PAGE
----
Talking It Out
It may be true. I heard a story about one woman who ran a classified ad in order to sell her brand new car. It had only 3,000 miles. "Like new," the ad boasted. "Mint condition. $75.00."
He laughed to himself, and said, "There goes the newspaper, making another mistake." But he decided to call the number anyway and ask about it.
"Is it really brand new?"
"Yes," she replied.
"Three thousand miles?"
"Seventy-five dollars," she answered.
"Seventy-five dollars! Lady, what's wrong with it?" he asked.
"Nothing is wrong with it. And, amazingly, you're the first to call. I suppose nobody else believes the ad."
He decided to look at it. She let him take a test drive. The car looked exquisite and ran perfectly. He just couldn't believe his luck.
"The car is yours for $75.00. Just drive it away."
He paid her and took the keys. "Please tell me, lady," he persisted. "You could have sold this car for $35,000, at least. What is going on?"
She told her story: "I bought the car for my husband on our fortieth wedding anniversary. Two weeks later he ran off with somebody else. Last week I got a text from him. They are in a resort in Miami Beach, Florida. The text said, 'Need money, sell car, send cash.' I did."
What do you do when you are angry?
Some people "act it out." They break something. Or they say something they later regret. They strike back. Or they sell the car for $75.00.
Other people "wait it out." Waiting it out seemed to be her husband's strategy. Let her cool down - it will blow over. But the avoidance of conflict usually never ends well. It just doesn't go away by itself.
Others "take it out." They kick the dog or scream at the kids. They lash out at the next unlucky person they come across.
Still others "fight it out." Humorist Bob Orben says, "Who can ever forget Winston Churchill's immortal words: 'We shall fight on the beaches, we shall fight on the landing grounds, we shall fight in the fields and in the streets, we shall fight in the hills'? It sounds exactly like our family vacation." With friends and family, fighting it out becomes bickering. On a larger scale, it's called warfare.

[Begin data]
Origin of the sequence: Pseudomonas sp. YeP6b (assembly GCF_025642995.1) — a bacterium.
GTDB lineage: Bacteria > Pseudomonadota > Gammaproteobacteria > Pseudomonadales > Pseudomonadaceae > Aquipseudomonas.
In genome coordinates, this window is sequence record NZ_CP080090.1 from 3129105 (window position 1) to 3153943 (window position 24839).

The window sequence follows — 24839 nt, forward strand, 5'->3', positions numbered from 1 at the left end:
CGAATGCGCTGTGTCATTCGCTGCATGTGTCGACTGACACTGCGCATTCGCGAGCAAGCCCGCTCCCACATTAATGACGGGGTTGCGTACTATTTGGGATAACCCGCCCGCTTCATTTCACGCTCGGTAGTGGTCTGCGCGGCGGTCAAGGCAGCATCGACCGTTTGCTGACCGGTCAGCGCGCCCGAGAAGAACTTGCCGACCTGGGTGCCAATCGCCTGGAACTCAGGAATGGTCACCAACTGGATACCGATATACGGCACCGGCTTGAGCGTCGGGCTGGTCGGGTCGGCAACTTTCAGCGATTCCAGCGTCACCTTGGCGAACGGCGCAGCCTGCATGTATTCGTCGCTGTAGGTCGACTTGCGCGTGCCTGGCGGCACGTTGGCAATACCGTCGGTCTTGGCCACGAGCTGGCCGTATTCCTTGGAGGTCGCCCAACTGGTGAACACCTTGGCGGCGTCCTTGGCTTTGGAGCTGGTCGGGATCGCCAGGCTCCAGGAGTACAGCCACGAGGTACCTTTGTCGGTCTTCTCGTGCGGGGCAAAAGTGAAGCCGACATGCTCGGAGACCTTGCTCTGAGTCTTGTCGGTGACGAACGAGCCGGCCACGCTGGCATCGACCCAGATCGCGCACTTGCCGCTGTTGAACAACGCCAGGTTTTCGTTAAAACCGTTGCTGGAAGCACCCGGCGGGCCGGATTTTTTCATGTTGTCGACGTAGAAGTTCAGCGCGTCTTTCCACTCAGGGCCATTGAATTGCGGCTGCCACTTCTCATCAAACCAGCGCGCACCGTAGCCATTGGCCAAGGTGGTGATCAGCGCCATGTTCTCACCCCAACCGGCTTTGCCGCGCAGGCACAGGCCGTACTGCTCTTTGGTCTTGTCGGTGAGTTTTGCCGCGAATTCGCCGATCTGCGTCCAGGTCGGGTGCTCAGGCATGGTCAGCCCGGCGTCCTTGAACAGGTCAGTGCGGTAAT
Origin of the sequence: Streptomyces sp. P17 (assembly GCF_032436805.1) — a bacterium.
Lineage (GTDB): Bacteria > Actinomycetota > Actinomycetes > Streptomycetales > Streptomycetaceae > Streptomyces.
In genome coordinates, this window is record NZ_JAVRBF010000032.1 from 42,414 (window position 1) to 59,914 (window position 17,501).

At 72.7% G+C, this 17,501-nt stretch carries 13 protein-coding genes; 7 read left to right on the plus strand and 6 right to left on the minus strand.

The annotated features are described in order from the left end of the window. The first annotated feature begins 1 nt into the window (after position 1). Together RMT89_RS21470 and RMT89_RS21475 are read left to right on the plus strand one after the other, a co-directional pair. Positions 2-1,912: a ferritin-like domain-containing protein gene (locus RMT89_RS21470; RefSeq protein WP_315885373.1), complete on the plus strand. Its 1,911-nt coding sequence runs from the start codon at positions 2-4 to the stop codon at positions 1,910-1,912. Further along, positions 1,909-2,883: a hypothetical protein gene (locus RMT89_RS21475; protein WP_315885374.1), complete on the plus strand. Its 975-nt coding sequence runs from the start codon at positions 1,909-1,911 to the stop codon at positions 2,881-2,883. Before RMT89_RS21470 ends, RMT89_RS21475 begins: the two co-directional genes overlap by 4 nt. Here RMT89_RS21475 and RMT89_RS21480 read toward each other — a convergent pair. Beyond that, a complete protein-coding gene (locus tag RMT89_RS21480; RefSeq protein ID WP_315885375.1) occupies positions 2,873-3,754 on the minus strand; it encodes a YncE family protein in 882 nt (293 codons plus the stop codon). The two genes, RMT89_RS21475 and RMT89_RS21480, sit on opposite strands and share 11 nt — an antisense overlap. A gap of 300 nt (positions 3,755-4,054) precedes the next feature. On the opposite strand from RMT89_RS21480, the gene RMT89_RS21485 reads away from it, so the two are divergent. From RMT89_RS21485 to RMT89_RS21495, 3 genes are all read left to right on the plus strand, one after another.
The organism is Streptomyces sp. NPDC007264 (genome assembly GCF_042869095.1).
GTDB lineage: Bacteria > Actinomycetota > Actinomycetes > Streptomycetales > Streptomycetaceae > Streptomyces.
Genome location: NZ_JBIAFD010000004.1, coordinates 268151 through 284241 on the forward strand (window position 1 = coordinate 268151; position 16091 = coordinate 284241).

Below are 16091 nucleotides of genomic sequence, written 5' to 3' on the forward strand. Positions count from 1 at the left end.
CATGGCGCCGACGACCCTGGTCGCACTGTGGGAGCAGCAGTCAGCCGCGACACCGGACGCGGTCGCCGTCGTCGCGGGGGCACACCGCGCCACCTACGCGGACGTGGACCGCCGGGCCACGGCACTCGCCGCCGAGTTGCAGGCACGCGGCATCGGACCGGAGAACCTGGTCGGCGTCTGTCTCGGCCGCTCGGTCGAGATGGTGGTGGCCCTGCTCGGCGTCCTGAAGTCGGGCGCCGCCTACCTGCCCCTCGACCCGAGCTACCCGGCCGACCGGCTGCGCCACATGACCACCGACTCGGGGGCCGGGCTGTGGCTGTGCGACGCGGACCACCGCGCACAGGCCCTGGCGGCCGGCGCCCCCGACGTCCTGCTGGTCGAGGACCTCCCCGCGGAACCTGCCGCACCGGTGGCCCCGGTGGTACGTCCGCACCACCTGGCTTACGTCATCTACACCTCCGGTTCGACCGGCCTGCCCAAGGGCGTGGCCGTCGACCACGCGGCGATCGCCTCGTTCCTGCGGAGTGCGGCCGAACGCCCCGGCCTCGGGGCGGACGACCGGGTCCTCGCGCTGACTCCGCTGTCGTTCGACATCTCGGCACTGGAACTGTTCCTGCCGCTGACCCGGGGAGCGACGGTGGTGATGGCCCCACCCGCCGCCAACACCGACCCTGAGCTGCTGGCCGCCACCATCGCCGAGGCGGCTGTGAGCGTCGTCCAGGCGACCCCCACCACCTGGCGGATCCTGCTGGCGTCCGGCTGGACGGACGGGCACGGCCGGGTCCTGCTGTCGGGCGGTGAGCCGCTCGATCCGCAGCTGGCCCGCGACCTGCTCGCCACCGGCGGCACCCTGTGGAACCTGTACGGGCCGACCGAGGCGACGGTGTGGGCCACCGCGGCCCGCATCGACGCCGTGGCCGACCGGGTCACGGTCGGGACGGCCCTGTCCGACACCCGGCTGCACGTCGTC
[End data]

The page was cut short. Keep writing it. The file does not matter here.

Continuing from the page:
Of course, the best idea is to "talk it out." Nothing new here - we have to bring it up before we can get it out. But talking it out isn't shouting it out. I think some people believe that if they just say it loudly enough, they can make it so.
Talking it out is about bringing it up - saying what needs to be said clearly, calmly and kindly. But it is also about listening. I think it's interesting that the word "listen" contains the same letters as the word "silent." I know that I can't listen when I'm talking. I can't listen when I'm figuring out what I want to say next. I have to be still. I have to be silent.
And when I'm silent, something almost magical happens. Walls come down and I can begin to see my way through. When I'm silent I create space for something new to grow between us.
ACT IT OUT and your actions will become a block to good communication.
WAIT IT OUT and you just let it build up inside.
TAKE IT OUT and you cause more hurt and anger.
FIGHT IT OUT and you create winners and losers.
But TALK IT OUT and you can get it out. Be honest. Be clear. But, be reasonable. And then be silent. Let the magic of the moment ferment so that understanding can grow.
Maybe then you can keep the car.
~ Steve Goodier ~
[ by: Steve Goodier - Copyright © 2012 - from Steve Goodier (LifeSupport@yahoogroups.com) ]